SL: When you change how you look at things, the things you look at change. So it was important to start with this Hitchcockian game of a false protagonist. It’s very Psycho in a way. It’s a film about a man with a very old-fashioned masculinity. The first time we see Marina, we are looking at her through him with a loving regard. By the time we learn everything else, the whole game of, What are you seeing? starts to operate. Towards the end, the intention was to offer the spectator enough space to find a place of empathy towards Marina and even to deeply care about her without any assistance. To complete the circle.

th: How do the contrasts in lighting help bring the story around? -- from atmospheric color, to documentary hospital white, to surreal strobing, to cosmic black, to bright redemptive illumination, for example.

SL: One of the first ideas was to do this film with the raw light of social realism à la Dardennes. But that wasn’t subersive enough. So I thought, Let’s make a flamboyant film, with a great calligraphy, almost classical, but let’s make a Trojan Horse. So people would sit down and they’d be watching a film which looks good, which is well told. And then suddenly, BRAAAM! the attack: There’s something inside inside the horse! And that’s a hypermodern character. Not only is it a transgender character, it’s a transgender character interpreted by a transgender actress. So that elevates everything to a dimension that creates a tension with classicism.

th: The film feels both dreamlike and real.

SL: Much of the film is in a dimension that is more mental, more other-worldly. Yet the story that her body carries is unfakable. It’s pure document. So at the heart of all this hyper-fictional construct and this polymorphic multi-tonal structure, there is a real beating heart -- and that’s Daniela. That’s the tension of the film. 

th: As we watch Marina watching her reflection, we’re also watching our own reflected identity.

SL: It’s a triangular game. Cinema happens within the spectator.

th: Is that why you have Daniela break the fourth wall?

SL: The film is really self-aware. Knowing Dani and making this film about a transgender woman made me question, What is a woman? But making the film, which is the container of this subject, made me wonder, What is a film? In that sense film and character have a very subtle connection. And because of the subect, the film leaves enough space for the spectator to anayze the challenge from every possible angle and step into everyone’s shoes from the safety of the cinema chair, just to morally visit all those territories and then, almost without noticing, to decide where he or she stands. Here and there the main actress is looking at you, straight into the lens. These are the moments when the film is aware of itself and when the character is asking you, What do see? What are you projecting onto the enigma that I am?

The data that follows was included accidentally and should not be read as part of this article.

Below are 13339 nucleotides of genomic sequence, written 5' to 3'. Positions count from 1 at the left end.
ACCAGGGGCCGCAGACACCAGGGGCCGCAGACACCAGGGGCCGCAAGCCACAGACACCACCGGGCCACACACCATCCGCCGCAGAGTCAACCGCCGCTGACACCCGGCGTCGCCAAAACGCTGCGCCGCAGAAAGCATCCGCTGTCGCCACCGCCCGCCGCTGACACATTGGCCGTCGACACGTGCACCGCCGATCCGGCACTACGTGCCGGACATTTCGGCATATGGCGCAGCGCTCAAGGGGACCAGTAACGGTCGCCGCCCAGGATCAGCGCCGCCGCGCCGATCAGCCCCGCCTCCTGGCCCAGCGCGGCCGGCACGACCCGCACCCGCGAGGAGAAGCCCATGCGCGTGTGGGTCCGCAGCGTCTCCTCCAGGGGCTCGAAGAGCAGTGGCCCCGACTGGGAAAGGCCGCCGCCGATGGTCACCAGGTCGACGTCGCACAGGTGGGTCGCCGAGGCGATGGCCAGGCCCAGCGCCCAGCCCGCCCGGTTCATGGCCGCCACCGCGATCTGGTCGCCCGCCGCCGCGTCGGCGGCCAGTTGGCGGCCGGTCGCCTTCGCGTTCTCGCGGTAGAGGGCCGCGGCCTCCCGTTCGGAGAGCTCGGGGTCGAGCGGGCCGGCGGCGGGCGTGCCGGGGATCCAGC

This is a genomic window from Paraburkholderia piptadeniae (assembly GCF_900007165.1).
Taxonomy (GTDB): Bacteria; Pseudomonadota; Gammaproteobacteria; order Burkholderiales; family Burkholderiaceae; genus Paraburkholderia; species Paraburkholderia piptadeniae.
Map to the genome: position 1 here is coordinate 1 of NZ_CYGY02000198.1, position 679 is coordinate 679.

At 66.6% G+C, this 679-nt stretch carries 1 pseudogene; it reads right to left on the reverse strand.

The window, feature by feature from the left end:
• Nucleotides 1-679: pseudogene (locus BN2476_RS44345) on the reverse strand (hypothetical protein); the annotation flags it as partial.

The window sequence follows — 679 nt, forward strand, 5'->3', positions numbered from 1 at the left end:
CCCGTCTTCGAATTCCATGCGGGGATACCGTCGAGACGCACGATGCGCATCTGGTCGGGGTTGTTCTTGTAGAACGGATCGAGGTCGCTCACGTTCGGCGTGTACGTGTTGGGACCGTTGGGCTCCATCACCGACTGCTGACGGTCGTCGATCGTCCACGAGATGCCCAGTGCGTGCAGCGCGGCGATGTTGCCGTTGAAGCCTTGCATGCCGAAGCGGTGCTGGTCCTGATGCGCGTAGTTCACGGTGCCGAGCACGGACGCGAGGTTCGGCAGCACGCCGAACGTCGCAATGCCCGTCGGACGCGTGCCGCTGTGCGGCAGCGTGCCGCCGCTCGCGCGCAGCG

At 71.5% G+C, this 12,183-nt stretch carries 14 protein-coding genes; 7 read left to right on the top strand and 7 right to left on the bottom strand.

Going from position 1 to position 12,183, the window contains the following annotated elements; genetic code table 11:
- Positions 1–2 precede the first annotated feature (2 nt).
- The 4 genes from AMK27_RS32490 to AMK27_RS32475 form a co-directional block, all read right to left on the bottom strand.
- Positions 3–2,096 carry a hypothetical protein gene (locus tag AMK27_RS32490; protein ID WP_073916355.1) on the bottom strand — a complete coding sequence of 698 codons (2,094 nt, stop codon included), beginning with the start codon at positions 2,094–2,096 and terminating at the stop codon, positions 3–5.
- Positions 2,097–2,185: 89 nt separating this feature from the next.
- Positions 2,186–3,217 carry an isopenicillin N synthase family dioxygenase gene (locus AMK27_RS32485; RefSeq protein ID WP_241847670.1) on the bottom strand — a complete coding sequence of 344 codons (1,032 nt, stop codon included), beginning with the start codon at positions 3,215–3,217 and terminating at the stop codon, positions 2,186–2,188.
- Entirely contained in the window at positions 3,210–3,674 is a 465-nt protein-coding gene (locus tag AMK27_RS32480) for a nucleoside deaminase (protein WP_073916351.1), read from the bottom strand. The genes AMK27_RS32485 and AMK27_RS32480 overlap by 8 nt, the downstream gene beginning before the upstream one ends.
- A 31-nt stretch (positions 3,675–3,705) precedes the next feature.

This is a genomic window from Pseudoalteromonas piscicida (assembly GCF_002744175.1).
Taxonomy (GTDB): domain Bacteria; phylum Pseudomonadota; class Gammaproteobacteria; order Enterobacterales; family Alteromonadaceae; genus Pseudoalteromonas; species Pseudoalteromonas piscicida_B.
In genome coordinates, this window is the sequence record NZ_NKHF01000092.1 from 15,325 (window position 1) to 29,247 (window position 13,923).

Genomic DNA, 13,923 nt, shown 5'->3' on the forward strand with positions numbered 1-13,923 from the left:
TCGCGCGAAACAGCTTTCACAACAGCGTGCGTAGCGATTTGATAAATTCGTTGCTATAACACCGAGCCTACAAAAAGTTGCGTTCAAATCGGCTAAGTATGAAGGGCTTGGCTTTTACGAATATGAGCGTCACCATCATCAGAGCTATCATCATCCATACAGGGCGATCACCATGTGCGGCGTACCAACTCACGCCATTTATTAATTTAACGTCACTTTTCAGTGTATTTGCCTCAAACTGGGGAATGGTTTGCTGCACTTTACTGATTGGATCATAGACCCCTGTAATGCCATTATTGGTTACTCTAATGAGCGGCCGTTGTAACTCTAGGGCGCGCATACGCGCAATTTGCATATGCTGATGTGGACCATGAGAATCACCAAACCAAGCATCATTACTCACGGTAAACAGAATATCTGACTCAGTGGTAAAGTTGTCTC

th: One of the most loaded lines is when Orlando’s ex-wife calls Marina a “chimera.” It takes us back to those elusive tickets. Is the notion that Marina will never reach the falls a wink at unattainable nature?

SL: I knew the tickets were going to connect the unaccomplished utopia of Iguazú, but at the same time they were going to be the thing the spectator expected to be inside the locker.  

So technically they’re a MacGuffin. Among all the visitations that the film pays to different genres or to things that belong just to cinema -- like the Buster Keatonish sequence when Marina is walking against the wind or the Bugsby Berkley one when she flies towards the camera -- those things are just pure cinema. They belong to that tradition. A MacGuffin is in the same realm.

th: And yet the locker key MacGuffin doesn’t bring off what it would in a Hitchkockian thriller.

SL: It’s about using this device, but sending it somewhere else. When Marina opens the locker, there’s a void, an emptiness, an absence of answers. I believe that cinema works because of the tension between information and absence of information.

th: Like music and sex. Or faith, another act of withholding and release. Which brings us to the resurrection motif.

SL: There might be a Christic element in Marina’s ordeal, in her journey. It’s a story of suffering and redemption. And she suddenly ascends to the disco ceiling.

th: At the end she reaches a state of grace through lyrical singing. Is that glittering key around her neck a token of her newfound identity?

th: There’s a connection with the key that opened the door to the void, but the new key is where her throat is, where her voice is coming from. It opens something that belongs to a more abstract or spiritual realm: music. It’s the last symbol you see in the film.

th: Together with Gloria and Disobedience, you’ve crafted a trilogy around women protagonists.

Was this intentional?

SL: No. I see it now, but it wasn’t a plan.


1) Daniela Vega as Marina Vidal in “A Fantastic Woman.” Photo courtesy of Sony Pictures Classics.

2) Daniela Vega as Marina Vidal. Photo by Michelle Bossy, courtesy of Sony Pictures Classics.

3) (L-R) Francisco Reyes as Orlando and Daniela Vega as Marina. Photo courtesy of Sony Pictures Classics.

4) Director Sebastián Lelio. Photo by Michelle Bossy, courtesy of Sony Pictures Classics.